The Dudesons in America: 2010
After a multi-million dollar deal with MTV, a new show called The Dudesons in America was green lit. With a budget of six million dollars, it would consist of the same line-up of all four Dudesons, and is set to be produced by both Johnny Knoxville and Jeff Tremaine.
The first episode was shown on MTV May 6th, 2010, to widespread critical acclaim. The show has so far been very successful.
"The Dudesons" Mark a New Low...
Meet The Dudesons--four Finnish friends whose new MTV television show combines wild stunts and outrageous comedy...
...and the most unbelievable ignorant and disturbing take on Native culture seen in decades!
The four Dudesons appear in front of teepees wearing phony feathers and facepaint. One has a toy bow and arrows. They're joined by actor Saginaw Grant, who plays "Saginaw, King of All Indians."
Right off you know this is going to be bad. It combines the most common Plains stereotypes with a strong implication that all Indians are the same.
Stephen describes the action:
The Dudesons | Ep. 2 | 'Cowboys & Findians'
"Some Cowboys and Findians."
"Jukka and Native Indian mentor, Saginaw, share some gossip."
A Dudeson shows his mastery of canoe paddling in mid-air.
"Jarppi: Finnish Dudeson turned Native Indian Male Model." This is just before the idiot jumps onto a barrel to prove his horse-mounting skills. The totem pole is a prop that has nothing to do with the rest of the show.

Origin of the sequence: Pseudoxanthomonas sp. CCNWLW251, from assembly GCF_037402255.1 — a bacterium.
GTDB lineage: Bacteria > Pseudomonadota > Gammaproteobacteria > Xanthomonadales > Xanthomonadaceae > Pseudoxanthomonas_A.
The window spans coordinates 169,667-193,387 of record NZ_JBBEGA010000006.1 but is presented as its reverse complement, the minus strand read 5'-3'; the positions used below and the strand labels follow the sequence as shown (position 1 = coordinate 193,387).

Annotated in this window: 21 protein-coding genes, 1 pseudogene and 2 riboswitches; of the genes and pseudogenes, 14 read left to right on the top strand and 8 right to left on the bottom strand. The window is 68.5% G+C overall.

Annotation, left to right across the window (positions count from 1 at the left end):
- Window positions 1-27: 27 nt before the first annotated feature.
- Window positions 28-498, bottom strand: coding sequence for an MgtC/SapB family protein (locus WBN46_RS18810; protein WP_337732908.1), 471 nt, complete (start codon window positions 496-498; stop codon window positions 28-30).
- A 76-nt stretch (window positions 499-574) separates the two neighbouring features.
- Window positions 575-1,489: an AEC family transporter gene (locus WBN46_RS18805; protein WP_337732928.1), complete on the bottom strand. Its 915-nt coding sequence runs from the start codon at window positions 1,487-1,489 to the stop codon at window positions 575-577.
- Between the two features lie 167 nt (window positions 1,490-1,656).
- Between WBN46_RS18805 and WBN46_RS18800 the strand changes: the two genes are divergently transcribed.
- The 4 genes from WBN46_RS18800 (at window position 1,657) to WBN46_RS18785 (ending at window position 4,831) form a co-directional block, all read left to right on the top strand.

Jarppi the Dudeson tries to catch a fish in his mouth. Saginaw (Grant) claims this is a Native practice, but it's not one I've ever heard of.
Being dragged by a horse is another alleged Native rite of passage.
"Flying like an eagle" is the final alleged Native rite of passage.
Jarppi and other Dudesons receive golden feathers from Grant, who says they've earned honorary membership in his (unspecified) tribe.
I don't know if I'd call this a new low in stereotyping. I've seen a lot of terrible stereotypes in my time. But it's probably the worst stereotyping of the month, if not the year. It's probably the worst mockery of Indians on TV in several years. And the final "ceremony" may be the most repugnant misuse of feathers ever.
At least the Dudesons didn't try to kill, torture, or scalp anyone. That might've made them the stupidest stereotypers ever. Alas, I suspect these wannabes think they're "honoring" Indians by fabricating their "rites of passage."
Then there's Saginaw Grant's role. I don't know what his situation is, but no self-respecting Indian should've participated in this idiocy unless he was desperate for money. Grant seems like a tool or a fool for giving this modern-day minstrelry a veneer of respectability.
It goes without saying that this show is racist. Can you imagine the Dudesons play-acting as primitive Africans in grass skirts and bones? No, of course not. Singling out one race for stereotyping is a textbook example of racism.
For more on the subject, see TV Shows Featuring Indians.